Background: Approximately one-third of patients with ischemic stroke treated with endovascular treatment do not recover to functional independence despite rapid and successful recanalization. We aimed to quantify the importance of predictors of poor functional outcome despite successful reperfusion. Methods: We analyzed patients from the MR CLEAN Registry between March 2014 and November 2017 with successful reperfusion (extended Thrombolysis In Cerebral Infarction ≥2B). First, predictors were selected based on expert opinion and were clustered according to acquisition over time (ie, baseline patient factors, imaging factors, treatment factors, and postprocedural factors). Second, several models were constructed to predict 90-day functional outcome (modified Rankin Scale (mRS)). The relative importance of individual predictors in the most extensive model was expressed by the proportion of unique added χ2 to the model of that individual predictor. Results: Of 3180 patients, 1913 (60%) had successful reperfusion. Of these 1913 patients, 1046 (55%) were functionally dependent at 90 days (mRS >2). The most important predictors for mRS were baseline patient factors (ie, pre-stroke mRS, added χ2 0.16; National Institutes of Health Stroke Scale score at baseline, added χ2 0.12; age, added χ2 0.10), and postprocedural factors (ie, symptomatic intracranial hemorrhage (sICH), added χ2 0.12; pneumonia, added χ2 0.09). The probability of functional independence for a typical stroke patient with sICH was 54% (95% CI 36% to 72%) lower compared with no sICH, and 21% (95% CI 4% to 38%) for pneumonia compared with no pneumonia. Conclusion: Baseline patient factors and postprocedural adverse events are important predictors of poor functional outcome in successfully reperfused patients with ischemic stroke. This implies that prevention of postprocedural adverse events has the greatest potential to further improve outcomes in these patients.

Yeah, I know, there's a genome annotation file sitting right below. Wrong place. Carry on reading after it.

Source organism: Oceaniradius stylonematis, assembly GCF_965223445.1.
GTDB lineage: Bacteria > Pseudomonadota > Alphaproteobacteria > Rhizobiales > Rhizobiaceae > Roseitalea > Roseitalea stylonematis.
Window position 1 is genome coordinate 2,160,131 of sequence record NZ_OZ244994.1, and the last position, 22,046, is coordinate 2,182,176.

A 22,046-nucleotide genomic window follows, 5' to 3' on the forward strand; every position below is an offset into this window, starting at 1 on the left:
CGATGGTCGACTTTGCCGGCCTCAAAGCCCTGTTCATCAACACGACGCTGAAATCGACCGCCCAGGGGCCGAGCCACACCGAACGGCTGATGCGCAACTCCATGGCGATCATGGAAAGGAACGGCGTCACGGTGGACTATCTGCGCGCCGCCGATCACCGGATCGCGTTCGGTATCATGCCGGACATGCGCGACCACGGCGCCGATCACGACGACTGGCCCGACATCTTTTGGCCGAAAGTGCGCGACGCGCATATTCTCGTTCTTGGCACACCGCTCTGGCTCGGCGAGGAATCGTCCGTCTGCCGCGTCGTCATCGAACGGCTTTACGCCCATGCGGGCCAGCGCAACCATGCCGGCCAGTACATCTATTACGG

|Number of pages||6|
|Journal||Journal of NeuroInterventional Surgery|
|Early online date||15 Jul 2021|
|Publication status||Published - 1 Jul 2022|
Bibliographical noteFunding Information:
Competing interests DWJD reports funding from the Dutch Heart Foundation, Brain Foundation Netherlands, The Netherlands Organisation for Health Research and Development, Health Holland Top Sector Life Sciences & Health, and unrestricted grants from Penumbra, Stryker European Operations BV, Medtronic, Thrombolytic Science, and Cerenovus for research, all paid to the institution. AvdL reports funding from the Dutch Heart Foundation, Dutch Brain Foundation, Stryker, Angiocare BV, Medtronic/Covidien/EV3, MEDAC GmbH/LAMEPRO, Penumbra, and Top Medical Concentric, all paid to the institution. CBLMM reports funding from CVON/Dutch Heart Foundation, Stryker, Health Evaluation Netherlands, all paid to the institution, and is a shareholder of Nico.lab, a company that focuses on the use of artificial intelligence for medical imaging analysis. YBWR reports funding from CVON/Dutch Heart Foundation, Stryker, Health Evaluation Netherlands, all paid to the institution, and is a shareholder of Nico.lab, a company that focuses on the use of artificial intelligence for medical imaging analysis.
Funding The authors received no funding for this study. The MR CLEAN Registry is partially funded by unrestricted grants from Toegepast Wetenschappelijk Instituut voor Neuromodulatie, Twente University (TWIN), Erasmus MC University Medical Center, Maastricht University Medical Center, and Amsterdam UMC.
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